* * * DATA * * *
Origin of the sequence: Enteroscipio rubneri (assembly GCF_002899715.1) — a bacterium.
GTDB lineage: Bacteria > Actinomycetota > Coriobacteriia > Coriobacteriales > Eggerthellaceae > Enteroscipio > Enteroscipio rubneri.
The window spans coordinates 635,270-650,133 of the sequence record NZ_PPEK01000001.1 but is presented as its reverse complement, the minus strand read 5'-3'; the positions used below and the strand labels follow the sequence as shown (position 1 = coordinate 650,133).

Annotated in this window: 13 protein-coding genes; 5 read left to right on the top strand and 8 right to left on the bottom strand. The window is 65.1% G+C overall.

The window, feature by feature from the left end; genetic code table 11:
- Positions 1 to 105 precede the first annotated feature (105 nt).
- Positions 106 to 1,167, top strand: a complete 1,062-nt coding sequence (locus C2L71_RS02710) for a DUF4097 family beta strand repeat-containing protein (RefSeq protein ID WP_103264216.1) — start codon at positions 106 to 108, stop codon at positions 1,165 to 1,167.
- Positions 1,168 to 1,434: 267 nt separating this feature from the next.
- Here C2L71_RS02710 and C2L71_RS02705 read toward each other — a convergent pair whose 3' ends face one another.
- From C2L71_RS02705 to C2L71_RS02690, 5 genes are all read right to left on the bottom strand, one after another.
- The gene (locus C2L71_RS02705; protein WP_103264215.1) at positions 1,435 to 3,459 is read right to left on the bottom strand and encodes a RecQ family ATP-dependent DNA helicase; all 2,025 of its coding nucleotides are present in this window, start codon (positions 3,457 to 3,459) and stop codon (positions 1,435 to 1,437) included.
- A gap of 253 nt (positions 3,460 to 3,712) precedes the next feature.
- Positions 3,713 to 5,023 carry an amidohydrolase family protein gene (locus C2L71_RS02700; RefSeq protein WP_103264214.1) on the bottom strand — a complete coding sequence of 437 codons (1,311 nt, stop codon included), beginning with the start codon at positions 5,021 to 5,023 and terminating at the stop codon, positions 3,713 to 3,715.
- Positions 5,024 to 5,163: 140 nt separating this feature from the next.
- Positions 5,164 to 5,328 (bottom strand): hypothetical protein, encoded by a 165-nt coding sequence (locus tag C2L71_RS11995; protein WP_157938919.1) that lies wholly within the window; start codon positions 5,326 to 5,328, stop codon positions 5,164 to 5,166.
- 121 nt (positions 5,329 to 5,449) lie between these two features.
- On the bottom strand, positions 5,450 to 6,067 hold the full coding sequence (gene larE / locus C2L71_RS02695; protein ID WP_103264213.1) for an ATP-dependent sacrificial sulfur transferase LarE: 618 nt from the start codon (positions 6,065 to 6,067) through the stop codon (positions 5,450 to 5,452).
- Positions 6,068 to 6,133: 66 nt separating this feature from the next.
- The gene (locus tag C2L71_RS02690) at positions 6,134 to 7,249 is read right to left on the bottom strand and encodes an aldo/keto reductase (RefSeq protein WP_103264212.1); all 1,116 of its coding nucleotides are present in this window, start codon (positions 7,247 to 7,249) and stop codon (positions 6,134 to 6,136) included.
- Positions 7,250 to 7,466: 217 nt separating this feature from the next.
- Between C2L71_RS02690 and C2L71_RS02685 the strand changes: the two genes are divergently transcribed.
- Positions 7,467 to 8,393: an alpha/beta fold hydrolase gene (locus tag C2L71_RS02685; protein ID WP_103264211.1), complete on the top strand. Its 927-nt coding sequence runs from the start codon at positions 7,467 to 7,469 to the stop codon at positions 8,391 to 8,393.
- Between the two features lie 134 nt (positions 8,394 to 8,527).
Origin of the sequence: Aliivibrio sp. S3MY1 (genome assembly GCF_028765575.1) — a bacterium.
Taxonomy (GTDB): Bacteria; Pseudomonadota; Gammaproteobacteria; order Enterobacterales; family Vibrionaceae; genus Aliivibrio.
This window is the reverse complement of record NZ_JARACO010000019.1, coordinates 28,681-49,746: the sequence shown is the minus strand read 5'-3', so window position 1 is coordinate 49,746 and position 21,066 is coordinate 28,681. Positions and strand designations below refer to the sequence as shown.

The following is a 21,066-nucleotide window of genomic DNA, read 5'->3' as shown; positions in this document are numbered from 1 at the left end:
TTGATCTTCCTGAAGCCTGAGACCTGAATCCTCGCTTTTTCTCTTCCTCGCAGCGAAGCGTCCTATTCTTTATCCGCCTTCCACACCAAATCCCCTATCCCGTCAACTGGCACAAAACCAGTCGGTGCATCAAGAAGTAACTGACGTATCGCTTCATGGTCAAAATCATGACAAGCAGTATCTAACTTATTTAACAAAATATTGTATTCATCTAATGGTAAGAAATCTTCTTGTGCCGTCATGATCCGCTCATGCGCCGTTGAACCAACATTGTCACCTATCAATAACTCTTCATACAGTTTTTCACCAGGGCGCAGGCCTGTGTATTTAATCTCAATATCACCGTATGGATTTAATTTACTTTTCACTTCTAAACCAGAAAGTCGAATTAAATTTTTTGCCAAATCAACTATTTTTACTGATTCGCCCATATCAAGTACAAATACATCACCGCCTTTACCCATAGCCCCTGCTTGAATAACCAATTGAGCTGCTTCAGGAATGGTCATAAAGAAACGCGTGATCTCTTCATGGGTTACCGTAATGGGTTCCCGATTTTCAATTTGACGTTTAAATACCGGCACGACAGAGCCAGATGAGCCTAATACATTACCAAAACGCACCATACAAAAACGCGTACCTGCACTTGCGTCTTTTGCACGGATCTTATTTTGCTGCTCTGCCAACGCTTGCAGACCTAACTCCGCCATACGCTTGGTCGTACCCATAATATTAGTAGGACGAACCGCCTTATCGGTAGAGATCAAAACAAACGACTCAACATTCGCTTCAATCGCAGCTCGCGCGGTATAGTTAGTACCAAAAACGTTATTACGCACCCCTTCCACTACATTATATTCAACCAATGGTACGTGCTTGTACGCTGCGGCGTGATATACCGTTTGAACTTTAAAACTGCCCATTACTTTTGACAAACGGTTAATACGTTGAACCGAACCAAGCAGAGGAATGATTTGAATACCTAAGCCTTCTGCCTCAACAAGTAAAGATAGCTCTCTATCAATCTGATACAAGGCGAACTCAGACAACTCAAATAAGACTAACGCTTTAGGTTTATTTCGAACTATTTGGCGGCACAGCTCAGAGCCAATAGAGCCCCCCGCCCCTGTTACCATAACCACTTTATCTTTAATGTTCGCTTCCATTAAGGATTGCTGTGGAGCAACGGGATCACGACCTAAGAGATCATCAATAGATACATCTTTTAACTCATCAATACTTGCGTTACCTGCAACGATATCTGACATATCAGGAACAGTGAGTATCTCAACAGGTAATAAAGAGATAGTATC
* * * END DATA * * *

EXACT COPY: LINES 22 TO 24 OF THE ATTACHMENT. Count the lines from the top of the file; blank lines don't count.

- Positions 7,467 to 8,393: an alpha/beta fold hydrolase gene (locus tag C2L71_RS02685; protein ID WP_103264211.1), complete on the top strand. Its 927-nt coding sequence runs from the start codon at positions 7,467 to 7,469 to the stop codon at positions 8,391 to 8,393.
- Between the two features lie 134 nt (positions 8,394 to 8,527).
Origin of the sequence: Aliivibrio sp. S3MY1 (genome assembly GCF_028765575.1) — a bacterium.